These gatherings of those involved in dispatching deportation transports were useful for clarifying procedural rules and exchanging experiences. The work itself proceeded in accordance with written guidelines that served as standard operating procedure and were on file in every RSHA office. Beginning in September 1941, when directives regarding the yellow badge for Jews and restrictions on their free movement were distributed, the departmental staff sent out at least seventeen circulars to a broad array of RSHA offices in the Reich and elsewhere, spelling out in detail who should be deported and how.
A typical circular was the one dispatched two days prior to the meeting on March 6, 1942. It probably served as a basis for those discussions and was entitled "Technical Directives on the Evacuation of Jews to the East (Izbica)." The first section defined the operational authority (RSHA offices), and the second spelled out which Jews could and could not be deported (depending on age and profession). Section three dealt with concentrating the Jews and preparations for deportation, describing what they may and may not take along. Section four described the accompanying escort for the trains; section five, those who would be the receivers. Section six detailed the obligation of dispatchers and receivers to report to IVB4 so as to assure an updated picture of the evolving situation. The final two sections dealt with financing the operation and the expropriation of Jewish assets. Although Eichmann signed the document, its highly detailed information indicates that many officers contributed based on their specialized areas. Any one of the experts was in a position to consult associates, gather together all the necessary details and formulate a circular for Eichmann's signature. In this instance, Novak dictated the findings to his typist Erika Schultz.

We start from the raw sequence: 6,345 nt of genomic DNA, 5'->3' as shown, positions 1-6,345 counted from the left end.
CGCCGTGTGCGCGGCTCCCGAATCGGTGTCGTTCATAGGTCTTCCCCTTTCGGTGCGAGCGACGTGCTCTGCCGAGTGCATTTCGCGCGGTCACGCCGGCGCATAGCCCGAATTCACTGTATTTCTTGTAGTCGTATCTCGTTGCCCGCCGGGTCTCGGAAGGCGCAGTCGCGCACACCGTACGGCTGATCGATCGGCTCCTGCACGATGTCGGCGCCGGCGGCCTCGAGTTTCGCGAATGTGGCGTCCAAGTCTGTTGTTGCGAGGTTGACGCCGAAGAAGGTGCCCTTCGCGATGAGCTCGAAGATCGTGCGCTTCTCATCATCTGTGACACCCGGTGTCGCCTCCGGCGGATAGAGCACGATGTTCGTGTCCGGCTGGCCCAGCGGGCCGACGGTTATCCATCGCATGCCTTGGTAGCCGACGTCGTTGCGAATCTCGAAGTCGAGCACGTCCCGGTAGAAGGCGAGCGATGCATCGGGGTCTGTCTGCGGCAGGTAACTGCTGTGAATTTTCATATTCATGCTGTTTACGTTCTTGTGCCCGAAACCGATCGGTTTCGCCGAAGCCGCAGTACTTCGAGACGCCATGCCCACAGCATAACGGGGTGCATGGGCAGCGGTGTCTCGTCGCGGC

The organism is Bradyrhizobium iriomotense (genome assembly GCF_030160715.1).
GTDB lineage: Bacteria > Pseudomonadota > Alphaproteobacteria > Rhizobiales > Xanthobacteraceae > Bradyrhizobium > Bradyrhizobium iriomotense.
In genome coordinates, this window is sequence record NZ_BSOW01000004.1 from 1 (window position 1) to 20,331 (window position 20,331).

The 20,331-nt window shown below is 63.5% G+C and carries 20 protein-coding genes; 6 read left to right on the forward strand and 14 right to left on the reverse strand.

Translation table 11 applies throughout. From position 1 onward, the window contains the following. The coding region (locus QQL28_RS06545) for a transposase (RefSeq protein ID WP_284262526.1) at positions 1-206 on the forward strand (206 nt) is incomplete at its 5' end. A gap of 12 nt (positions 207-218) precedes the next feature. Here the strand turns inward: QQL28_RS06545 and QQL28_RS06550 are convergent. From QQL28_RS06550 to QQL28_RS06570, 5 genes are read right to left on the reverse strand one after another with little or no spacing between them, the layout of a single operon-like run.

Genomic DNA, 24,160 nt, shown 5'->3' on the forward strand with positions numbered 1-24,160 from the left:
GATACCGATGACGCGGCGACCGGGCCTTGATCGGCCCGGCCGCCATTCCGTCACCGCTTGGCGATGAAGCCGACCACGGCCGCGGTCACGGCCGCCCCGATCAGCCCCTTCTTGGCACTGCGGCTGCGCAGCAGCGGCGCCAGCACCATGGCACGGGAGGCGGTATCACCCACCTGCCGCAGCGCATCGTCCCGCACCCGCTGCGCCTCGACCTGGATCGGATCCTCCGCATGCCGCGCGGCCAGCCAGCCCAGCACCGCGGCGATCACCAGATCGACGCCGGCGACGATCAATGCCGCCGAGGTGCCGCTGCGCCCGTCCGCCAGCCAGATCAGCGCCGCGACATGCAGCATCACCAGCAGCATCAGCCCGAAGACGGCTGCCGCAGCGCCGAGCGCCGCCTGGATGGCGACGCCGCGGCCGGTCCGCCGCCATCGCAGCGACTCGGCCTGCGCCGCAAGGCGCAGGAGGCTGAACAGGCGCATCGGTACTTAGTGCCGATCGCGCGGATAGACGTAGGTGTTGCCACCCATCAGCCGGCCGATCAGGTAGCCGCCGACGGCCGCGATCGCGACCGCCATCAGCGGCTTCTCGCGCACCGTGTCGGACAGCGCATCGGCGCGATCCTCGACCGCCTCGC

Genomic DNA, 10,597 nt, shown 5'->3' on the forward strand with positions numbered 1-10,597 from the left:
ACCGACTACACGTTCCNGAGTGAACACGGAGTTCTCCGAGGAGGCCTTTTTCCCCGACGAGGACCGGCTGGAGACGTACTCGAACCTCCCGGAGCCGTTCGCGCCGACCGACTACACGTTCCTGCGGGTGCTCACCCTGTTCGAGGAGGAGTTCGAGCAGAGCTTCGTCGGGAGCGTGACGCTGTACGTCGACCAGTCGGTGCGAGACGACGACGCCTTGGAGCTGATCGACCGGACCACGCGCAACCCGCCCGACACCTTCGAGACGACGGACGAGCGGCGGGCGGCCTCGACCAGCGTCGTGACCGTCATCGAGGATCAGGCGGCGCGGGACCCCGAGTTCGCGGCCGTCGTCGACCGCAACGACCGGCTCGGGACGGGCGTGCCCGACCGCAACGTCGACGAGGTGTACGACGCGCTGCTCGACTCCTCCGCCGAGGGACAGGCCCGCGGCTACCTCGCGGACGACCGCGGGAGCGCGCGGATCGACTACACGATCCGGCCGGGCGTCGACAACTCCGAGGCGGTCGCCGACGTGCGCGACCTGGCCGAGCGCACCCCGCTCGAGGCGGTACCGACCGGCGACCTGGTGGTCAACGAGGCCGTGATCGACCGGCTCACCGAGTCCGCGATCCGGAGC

Whenever the department issued documents dealing with political matters or basic working directives, it was based on team work, thus obscuring the role of the individual. This does not mean that the character of individual officers cannot be established. In the case of some, it is both possible and imperative: only then can we grapple with the various questions posed at the beginning of this paper.
SS-Obersturmführer Franz Novak was in charge of organizing the transport trains for the deportations. Up until the war started, the Reichsbahn was run as a commercial firm seeking to maximize profits. During the war, it continued to offer its services in exchange for cash, but its decisions were now no longer guided by profitability as the war needs were paramount. In order to simplify matters, the transportation ministry decided to work with just a single representative from any government office or authority. Novak was the RSHA representative for international train transports.